The problem of the directionality of genome evolution is studied. Based on the analysis of C-value paradox and the evolution of genome size, we propose that the function-coding information quantity of a genome always grows in the course of evolution through sequence duplication, expansion of code, and gene transfer from outside. The function-coding information quantity of a genome consists of two parts, p-coding information quantity that encodes functional protein and n-coding information quantity that encodes other functional elements. The evidences on the law of the evolutionary directionality are indicated. The needs of function are the motive force for the expansion of coding information quantity, and the information quantity expansion is the way to make functional innovation and extension for a species. Therefore, the increase of coding information quantity of a genome is a measure of the acquired new function, and it determines the directionality of genome evolution.

  9. An investigation of quantity discrimination in Clark's nutcrackers (Nucifraga columbiana).

    PubMed

    Tornick, Jan K; Callahan, Emily S; Gibson, Brett M

    2015-02-01

    We examined quantity discrimination in the Clark's nutcracker (Nucifraga columbiana), a corvid bird with a strong dependence upon caching and recovering nuts. We presented 2 sets of nuts simultaneously, in 21 different conditions, to see if the nutcrackers could choose the larger of the 2 quantities. The nutcrackers displayed a strong ability to discriminate quantities of nuts. Like other animals tested previously, the nutcrackers' performance decreased as the ratio of the 2 quantities approached 1. Interestingly, at constant distances, the nutcrackers did not have more difficulty with contrasts containing larger quantities. Thus, nutcrackers have a fine sensitivity for discriminating between 2 quantities. We review the relevant literature and explore the possibility that nutcrackers, like some other birds, may have developed a keen ability to discriminate quantities. This ability may have developed as an adaptive specialization to cope with their scatter-hoarding ecology, though the evidence for such a conclusion is mixed. PMID:25150963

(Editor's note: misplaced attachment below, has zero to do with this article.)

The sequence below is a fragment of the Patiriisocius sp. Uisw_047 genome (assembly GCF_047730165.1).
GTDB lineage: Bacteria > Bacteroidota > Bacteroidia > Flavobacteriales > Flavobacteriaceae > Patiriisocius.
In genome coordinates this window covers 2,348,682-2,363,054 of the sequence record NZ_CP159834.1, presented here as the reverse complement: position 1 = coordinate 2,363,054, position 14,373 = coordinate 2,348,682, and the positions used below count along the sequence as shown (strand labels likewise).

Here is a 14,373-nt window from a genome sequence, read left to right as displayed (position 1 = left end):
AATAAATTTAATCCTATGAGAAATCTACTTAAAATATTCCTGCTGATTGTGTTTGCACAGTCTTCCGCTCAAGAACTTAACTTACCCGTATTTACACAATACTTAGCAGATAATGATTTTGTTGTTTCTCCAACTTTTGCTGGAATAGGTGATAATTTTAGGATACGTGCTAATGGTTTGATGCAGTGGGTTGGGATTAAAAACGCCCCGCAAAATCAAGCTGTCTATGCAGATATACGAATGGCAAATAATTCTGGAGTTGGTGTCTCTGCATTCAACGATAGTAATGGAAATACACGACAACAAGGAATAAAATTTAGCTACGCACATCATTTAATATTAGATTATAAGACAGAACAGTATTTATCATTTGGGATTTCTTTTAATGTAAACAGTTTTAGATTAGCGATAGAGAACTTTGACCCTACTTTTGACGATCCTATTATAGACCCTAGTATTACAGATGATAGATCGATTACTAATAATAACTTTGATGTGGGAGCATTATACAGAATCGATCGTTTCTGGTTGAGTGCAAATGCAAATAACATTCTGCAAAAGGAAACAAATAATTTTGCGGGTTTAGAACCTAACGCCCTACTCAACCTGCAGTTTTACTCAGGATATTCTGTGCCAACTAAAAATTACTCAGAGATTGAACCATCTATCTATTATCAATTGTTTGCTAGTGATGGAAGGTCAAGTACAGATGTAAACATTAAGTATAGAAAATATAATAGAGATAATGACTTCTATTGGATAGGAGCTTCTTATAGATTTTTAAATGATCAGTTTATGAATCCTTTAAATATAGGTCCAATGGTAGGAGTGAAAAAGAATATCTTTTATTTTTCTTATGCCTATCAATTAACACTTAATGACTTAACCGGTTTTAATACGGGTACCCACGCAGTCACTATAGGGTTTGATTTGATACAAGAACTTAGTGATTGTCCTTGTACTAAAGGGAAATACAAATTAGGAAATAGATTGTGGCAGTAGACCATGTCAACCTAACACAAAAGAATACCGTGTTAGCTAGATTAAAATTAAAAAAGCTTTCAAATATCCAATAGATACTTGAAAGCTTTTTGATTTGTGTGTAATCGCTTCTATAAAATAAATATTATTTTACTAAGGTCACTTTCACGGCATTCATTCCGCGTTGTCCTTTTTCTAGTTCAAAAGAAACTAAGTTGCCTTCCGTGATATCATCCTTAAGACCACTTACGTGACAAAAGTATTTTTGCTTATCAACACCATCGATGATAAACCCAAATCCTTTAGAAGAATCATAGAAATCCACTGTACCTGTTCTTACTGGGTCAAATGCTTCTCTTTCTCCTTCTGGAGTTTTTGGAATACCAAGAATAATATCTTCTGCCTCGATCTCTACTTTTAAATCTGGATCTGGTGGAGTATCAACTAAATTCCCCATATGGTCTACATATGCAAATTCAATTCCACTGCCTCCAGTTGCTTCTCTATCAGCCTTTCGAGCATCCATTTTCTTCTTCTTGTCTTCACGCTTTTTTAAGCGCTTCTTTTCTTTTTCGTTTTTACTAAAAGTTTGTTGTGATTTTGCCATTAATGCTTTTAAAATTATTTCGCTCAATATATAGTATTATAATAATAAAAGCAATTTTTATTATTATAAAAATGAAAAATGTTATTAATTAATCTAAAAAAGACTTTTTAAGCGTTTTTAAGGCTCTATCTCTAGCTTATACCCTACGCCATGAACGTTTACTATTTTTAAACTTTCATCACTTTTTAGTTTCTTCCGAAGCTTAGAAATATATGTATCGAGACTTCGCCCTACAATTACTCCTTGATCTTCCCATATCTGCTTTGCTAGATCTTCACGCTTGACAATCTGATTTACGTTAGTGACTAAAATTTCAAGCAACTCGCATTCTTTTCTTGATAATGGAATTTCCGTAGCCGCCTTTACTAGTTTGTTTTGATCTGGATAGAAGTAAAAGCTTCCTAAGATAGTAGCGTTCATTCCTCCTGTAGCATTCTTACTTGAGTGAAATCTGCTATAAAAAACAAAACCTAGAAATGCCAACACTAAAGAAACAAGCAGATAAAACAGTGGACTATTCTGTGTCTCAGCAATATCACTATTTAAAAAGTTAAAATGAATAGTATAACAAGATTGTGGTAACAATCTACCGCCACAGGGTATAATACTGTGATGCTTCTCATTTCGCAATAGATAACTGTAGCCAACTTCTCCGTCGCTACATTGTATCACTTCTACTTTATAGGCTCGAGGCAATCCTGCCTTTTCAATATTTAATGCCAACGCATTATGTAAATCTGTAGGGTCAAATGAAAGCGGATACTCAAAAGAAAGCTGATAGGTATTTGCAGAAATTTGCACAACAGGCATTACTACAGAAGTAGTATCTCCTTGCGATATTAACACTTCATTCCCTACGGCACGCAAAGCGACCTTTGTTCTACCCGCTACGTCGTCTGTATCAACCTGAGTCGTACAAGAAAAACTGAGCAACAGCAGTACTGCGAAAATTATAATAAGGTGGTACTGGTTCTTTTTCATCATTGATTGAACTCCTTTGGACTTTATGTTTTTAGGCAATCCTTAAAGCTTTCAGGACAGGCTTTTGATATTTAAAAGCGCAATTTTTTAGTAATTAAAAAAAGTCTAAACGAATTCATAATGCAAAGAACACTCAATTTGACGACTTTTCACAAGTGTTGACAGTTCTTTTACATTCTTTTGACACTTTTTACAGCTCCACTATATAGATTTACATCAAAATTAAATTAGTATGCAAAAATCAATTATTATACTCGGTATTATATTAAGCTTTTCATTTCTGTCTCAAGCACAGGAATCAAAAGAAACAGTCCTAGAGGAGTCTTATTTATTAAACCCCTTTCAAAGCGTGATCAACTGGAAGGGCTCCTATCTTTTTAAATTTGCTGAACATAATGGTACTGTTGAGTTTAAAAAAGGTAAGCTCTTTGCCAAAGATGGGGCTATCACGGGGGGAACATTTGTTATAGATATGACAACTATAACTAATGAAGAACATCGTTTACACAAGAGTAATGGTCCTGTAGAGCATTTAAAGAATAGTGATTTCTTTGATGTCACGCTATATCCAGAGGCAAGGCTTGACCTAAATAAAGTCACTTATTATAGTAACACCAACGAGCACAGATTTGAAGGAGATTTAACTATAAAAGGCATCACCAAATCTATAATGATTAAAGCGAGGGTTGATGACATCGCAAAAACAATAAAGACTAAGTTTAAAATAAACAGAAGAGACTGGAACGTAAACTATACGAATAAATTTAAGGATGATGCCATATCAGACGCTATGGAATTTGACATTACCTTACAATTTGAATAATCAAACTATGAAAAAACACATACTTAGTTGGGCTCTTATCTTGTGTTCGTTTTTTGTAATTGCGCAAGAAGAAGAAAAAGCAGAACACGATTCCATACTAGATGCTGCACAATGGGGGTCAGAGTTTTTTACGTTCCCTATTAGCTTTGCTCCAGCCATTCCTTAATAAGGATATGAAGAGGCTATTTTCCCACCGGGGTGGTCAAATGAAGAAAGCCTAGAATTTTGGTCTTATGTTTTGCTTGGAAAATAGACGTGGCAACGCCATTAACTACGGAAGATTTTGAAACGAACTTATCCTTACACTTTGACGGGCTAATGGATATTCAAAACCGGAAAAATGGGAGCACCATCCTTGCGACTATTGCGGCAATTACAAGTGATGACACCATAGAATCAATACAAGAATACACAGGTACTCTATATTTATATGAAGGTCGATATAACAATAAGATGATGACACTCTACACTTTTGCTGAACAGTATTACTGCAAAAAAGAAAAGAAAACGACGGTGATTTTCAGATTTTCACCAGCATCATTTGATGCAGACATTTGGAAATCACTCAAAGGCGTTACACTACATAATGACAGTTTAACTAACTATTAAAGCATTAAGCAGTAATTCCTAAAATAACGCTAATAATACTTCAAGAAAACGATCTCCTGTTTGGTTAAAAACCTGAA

10. Combining physical galaxy models with radio observations to constrain the SFRs of high-z dusty star-forming galaxies

    NASA Astrophysics Data System (ADS)

    Lo Faro, B.; Silva, L.; Franceschini, A.; Miller, N.; Efstathiou, A.

    2015-03-01

    We complement our previous analysis of a sample of z ˜ 1-2 luminous and ultraluminous infrared galaxies [(U)LIRGs], by adding deep Very Large Array radio observations at 1.4 GHz to a large data set from the far-UV to the submillimetre, including Spitzer and Herschel data. Given the relatively small number of (U)LIRGs in our sample with high signal-to-noise (S/N) radio data, and to extend our study to a different family of galaxies, we also include six well-sampled near-infrared (near-IR)-selected BzK galaxies at z ˜ 1.5. From our analysis based on the radtran spectral synthesis code GRASIL, we find that, while the IR luminosity may be a biased tracer of the star formation rate (SFR) depending on the age of stars dominating the dust heating, the inclusion of the radio flux offers significantly tighter constraints on SFR. Our predicted SFRs are in good agreement with the estimates based on rest-frame radio luminosity and the Bell calibration. The extensive spectrophotometric coverage of our sample allows us to set important constraints on the star formation (SF) history of individual objects. For essentially all galaxies, we find evidence for a rather continuous SFR and a peak epoch of SF preceding that of the observation by a few Gyr. This seems to correspond to a formation redshift of z ˜ 5-6. We finally show that our physical analysis may affect the interpretation of the SFR-M? diagram, by possibly shifting, with respect to previous works, the position of the most dust obscured objects to higher M? and lower SFRs.

  11. OSO-8 X-ray spectra of clusters of galaxies. 1. Observations of twenty clusters: Physical correlations